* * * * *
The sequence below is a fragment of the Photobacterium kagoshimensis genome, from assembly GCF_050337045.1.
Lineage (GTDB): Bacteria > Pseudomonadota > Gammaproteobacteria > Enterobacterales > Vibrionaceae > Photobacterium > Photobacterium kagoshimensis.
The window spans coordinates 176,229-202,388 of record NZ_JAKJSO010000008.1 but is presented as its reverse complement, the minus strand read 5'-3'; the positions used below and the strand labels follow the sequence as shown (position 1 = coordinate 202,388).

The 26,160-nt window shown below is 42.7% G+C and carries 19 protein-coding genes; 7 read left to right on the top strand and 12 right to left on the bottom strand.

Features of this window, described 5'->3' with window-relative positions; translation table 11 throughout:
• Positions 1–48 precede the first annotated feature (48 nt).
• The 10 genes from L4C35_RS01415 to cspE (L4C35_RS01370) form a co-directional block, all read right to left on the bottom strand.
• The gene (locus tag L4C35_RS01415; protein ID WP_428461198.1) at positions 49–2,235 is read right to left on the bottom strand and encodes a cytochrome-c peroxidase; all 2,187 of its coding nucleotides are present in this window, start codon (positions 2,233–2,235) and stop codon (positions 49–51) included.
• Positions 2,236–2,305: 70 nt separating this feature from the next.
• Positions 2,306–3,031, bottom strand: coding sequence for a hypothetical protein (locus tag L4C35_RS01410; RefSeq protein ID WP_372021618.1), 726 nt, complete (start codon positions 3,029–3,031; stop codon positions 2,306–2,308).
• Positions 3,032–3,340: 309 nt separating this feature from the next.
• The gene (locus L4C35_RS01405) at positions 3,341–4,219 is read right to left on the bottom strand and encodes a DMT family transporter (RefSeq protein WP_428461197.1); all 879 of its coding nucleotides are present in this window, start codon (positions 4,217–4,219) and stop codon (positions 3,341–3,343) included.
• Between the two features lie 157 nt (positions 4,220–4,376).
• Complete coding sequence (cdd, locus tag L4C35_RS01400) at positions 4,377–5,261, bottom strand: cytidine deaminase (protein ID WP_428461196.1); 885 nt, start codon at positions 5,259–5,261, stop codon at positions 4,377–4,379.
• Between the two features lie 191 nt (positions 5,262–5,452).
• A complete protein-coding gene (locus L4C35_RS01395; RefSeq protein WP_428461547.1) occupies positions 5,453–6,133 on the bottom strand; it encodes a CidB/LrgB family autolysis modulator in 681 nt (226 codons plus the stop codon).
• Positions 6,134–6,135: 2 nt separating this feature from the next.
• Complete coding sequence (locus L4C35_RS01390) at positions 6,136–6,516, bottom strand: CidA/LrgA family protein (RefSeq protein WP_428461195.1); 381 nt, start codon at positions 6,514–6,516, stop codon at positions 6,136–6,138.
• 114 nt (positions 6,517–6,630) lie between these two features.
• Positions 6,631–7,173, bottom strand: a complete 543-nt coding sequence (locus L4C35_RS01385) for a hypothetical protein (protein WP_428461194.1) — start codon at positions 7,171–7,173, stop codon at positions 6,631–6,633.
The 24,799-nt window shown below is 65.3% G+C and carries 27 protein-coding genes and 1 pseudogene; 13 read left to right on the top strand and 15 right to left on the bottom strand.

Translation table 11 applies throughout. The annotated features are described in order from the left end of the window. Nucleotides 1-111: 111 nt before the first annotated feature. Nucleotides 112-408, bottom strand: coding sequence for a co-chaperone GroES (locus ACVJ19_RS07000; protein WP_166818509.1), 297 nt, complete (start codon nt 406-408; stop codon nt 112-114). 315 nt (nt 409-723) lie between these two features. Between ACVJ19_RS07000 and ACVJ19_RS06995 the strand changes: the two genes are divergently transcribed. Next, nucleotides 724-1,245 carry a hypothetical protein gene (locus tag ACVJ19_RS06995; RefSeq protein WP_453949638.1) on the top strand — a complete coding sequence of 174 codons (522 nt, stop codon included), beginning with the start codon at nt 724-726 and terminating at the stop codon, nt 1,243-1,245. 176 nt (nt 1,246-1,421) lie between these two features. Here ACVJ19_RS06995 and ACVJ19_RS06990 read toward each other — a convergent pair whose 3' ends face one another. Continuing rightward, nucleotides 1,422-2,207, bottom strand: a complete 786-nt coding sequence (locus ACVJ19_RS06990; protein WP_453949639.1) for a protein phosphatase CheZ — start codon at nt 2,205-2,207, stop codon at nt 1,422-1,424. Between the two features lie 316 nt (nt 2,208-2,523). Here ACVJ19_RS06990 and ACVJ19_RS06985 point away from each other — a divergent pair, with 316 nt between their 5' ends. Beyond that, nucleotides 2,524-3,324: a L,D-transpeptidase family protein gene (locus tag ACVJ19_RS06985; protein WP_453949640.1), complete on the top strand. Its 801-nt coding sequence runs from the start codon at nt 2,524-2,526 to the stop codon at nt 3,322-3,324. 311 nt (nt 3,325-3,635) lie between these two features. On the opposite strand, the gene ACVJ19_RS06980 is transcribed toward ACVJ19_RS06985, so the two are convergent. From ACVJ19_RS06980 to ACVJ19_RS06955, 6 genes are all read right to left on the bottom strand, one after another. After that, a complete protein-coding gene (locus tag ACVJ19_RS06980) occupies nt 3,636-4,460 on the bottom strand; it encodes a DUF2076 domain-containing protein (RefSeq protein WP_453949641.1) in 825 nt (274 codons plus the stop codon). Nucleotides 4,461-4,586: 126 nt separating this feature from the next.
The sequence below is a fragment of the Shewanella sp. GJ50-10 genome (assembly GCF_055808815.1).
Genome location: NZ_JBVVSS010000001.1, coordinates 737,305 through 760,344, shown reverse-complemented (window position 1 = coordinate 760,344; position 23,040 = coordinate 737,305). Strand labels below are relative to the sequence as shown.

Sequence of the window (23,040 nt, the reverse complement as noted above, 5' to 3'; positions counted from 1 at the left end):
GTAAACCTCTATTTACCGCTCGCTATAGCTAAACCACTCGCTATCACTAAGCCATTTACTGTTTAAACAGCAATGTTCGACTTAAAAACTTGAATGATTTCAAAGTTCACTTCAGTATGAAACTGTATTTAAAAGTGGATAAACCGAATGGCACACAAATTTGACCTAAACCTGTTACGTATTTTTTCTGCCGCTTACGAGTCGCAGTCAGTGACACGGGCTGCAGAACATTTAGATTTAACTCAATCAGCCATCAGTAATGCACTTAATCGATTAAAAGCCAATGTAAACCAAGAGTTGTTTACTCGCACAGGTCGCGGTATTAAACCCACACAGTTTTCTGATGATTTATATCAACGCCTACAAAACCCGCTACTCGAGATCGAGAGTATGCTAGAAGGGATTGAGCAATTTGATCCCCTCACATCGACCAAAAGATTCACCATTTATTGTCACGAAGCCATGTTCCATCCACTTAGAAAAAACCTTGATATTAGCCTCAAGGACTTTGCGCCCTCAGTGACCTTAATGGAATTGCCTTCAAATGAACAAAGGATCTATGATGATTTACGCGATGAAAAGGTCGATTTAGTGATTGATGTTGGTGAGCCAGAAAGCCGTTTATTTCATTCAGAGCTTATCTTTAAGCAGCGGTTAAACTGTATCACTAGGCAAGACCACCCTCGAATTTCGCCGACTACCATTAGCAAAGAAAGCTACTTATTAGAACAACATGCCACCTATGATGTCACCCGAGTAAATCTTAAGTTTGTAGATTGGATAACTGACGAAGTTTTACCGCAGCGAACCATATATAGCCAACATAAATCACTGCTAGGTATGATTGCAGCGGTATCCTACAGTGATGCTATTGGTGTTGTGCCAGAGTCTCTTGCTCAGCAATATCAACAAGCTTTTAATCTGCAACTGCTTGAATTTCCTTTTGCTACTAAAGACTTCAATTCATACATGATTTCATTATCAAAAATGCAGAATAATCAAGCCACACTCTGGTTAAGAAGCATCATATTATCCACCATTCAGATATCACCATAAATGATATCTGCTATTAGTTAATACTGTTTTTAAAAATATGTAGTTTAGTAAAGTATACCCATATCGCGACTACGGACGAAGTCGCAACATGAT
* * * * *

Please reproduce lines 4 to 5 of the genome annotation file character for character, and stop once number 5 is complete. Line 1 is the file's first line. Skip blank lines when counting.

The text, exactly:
The 26,160-nt window shown below is 42.7% G+C and carries 19 protein-coding genes; 7 read left to right on the top strand and 12 right to left on the bottom strand.

Features of this window, described 5'->3' with window-relative positions; translation table 11 throughout: